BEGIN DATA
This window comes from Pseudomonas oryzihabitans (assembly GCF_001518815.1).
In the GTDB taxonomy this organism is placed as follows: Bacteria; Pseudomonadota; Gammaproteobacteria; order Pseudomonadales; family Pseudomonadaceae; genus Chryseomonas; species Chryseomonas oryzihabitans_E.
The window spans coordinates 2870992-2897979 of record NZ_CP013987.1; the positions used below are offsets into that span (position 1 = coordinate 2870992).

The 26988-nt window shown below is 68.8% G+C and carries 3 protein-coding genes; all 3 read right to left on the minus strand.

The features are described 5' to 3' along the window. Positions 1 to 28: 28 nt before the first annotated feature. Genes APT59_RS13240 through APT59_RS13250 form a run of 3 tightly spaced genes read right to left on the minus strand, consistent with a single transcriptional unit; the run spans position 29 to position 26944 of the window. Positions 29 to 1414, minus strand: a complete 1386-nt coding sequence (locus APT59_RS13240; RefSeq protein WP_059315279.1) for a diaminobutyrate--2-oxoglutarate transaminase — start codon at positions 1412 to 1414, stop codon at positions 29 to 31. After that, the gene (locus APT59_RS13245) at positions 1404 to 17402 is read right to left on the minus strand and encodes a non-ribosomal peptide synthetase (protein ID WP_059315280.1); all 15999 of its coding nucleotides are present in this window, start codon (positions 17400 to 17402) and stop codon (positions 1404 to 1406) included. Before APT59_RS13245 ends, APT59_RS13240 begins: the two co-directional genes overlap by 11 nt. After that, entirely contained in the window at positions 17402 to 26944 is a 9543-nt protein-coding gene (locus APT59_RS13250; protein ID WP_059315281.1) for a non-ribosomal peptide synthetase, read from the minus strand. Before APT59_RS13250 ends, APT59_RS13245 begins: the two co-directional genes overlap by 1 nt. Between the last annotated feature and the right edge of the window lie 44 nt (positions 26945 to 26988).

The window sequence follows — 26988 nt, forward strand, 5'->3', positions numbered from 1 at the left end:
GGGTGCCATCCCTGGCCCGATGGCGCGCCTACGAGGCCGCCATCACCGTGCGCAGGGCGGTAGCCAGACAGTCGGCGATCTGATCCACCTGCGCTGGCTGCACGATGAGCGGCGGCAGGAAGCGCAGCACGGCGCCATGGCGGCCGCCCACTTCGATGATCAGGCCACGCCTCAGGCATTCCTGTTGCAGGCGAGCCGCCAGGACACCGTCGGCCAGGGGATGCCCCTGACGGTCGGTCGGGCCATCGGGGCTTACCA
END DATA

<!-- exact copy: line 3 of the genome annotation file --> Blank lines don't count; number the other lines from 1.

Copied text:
The window spans coordinates 2870992-2897979 of record NZ_CP013987.1; the positions used below are offsets into that span (position 1 = coordinate 2870992).